A journey map is a visual form of storytelling that provides an overhead view for stakeholders that reveals how and where user-segments interact with their brand, product, or service. A journey map aims to uncover useful insights and opportunities that companies can use to build better strategies with their customers in mind.
Check out my personal exploration into journey mapping a travel booking experience here.
Converging in the Define Phase
After immersing yourself in your users’ world in the Empathize phase, you review all your data in the Define phase. Uncovering valuable insights, identifying the problem, and clearly stating it all require convergent thinking.
Define methods help synthesize information and make sense of it.
A problem statement identifies the user, their challenge, and the reasons they face that challenge. Thoughtful and well-crafted problem statements are crucial for the success of your product. They provide a clear goal for your team to solve and give your project a measurement for success. Learn how to construct a solid problem statement here.
A Point of View (POV) statements is one specific type of problem statement. A POV statement is an opportunity to tell a meaningful story that captures valuable information about the user, their needs, and your insights about the situation. The comments should be clear and concise but captivating as well. Learn about the Anatomy of Point of View (POV) statement here.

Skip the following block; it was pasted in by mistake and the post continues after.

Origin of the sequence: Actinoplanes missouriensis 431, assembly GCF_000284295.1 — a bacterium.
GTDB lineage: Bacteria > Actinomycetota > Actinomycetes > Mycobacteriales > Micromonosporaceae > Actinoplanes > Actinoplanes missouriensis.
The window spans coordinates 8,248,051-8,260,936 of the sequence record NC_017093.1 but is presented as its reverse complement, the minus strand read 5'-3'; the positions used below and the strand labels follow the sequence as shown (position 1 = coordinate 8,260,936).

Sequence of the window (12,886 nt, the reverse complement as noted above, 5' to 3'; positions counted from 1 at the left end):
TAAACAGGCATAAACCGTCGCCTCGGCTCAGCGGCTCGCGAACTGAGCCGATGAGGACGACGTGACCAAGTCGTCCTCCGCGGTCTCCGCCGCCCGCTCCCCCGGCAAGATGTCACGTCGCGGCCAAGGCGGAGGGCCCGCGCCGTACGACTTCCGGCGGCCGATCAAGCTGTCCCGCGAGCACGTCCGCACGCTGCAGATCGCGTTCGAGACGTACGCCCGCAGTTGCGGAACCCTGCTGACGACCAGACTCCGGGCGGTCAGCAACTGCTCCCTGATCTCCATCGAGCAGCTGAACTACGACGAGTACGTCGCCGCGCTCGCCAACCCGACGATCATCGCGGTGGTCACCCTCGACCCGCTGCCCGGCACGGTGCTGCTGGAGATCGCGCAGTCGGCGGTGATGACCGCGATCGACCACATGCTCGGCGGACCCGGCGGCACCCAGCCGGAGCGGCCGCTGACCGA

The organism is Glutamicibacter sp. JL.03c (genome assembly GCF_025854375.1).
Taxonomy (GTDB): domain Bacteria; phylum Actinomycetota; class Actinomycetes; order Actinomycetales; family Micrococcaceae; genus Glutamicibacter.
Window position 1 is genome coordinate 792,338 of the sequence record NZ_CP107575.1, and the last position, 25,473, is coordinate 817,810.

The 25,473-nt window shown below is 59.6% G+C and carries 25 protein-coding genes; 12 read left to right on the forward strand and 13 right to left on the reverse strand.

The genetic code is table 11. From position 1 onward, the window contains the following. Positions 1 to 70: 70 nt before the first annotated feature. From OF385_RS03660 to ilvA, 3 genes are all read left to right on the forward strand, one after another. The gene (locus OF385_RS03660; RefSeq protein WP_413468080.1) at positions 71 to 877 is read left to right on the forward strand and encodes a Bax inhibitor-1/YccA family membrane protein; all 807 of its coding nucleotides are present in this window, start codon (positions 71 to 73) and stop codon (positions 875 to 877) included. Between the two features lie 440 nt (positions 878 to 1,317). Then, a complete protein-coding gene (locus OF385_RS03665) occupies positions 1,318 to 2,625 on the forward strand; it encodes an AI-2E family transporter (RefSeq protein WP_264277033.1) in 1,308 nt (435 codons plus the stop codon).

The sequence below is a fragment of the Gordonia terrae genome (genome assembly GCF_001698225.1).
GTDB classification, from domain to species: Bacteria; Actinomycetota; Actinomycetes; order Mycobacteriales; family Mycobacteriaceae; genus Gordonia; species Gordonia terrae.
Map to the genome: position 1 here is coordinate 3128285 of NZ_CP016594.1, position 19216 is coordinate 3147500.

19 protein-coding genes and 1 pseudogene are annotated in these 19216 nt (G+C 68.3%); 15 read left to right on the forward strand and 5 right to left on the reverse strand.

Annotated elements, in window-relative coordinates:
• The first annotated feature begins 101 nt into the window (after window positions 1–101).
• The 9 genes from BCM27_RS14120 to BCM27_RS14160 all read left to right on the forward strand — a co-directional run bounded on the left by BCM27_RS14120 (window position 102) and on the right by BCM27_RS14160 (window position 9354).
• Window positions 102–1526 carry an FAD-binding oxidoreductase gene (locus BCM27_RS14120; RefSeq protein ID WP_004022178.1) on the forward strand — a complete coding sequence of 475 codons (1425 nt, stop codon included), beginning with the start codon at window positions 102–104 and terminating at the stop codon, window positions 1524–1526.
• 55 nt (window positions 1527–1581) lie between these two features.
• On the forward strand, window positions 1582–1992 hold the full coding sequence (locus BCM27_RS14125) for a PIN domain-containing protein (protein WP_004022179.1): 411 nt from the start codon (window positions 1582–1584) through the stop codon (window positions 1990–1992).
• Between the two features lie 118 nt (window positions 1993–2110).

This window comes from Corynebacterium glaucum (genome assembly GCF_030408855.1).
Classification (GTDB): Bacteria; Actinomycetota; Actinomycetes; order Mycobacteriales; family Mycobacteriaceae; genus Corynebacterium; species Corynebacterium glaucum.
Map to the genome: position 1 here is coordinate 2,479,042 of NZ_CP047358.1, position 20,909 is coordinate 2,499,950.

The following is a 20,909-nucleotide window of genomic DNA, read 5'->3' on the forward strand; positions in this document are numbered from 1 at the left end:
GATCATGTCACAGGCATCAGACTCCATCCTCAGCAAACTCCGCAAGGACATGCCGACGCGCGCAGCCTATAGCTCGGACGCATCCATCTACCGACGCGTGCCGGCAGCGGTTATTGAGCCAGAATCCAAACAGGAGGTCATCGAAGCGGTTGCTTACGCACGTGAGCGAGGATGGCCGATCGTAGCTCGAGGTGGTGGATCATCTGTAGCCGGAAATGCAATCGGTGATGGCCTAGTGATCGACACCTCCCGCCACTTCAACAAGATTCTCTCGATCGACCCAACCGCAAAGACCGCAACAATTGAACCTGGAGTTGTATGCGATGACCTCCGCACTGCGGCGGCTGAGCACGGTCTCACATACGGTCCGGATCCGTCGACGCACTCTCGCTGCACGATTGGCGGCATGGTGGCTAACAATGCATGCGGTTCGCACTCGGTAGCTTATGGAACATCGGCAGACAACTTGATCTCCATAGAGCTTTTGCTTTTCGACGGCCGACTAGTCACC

Diverging Again in the Ideate Phase
In Ideation, we return to divergent thinking to explore every possible idea for solving our well-defined problem or POV statement. Go wide and wild with ideas—don’t constrain creativity with judgment.
Ideation requires a high-level of divergent thinking as you cook up new ideas for solving your problem statement.
“How Might We” Questions
HMW’s are commonly used in the Ideation phase of the design thinking process to help spark divergent thinking. As explained by Stanford’s d.school, “The goal (of How Might We) is to create questions that provoke meaningful and relevant ideas; do so by keeping the questions insightful and nuanced.”
Learn about the value of How Might We statements in the Ideation process here.
In Ideation, you and your team brainstorm different solutions to your problem statement. There are many methods used to help generate ideas. Although each method is unique in its approach, the goal is the same for each—to kick-start creativity and develop as many creative solutions as possible.
Take a deep dive into the Ideation phase here.
This pattern of diverging and converging continues throughout the design thinking process in Prototyping and Testing as well. In a later article, I’ll continue to explore this topic in the last two phases. For now, I encourage you to embrace the fuzziness of the design thinking process, knowing very that there are plenty of tools to help guide you through every divergent hill and convergent valley.
References & Resources
UX Design Process: Choosing and Scaling Methods by UX Planet
Convergent Thinking Versus Divergent Thinking by John Spencer
Design Thinking Defined by IDEO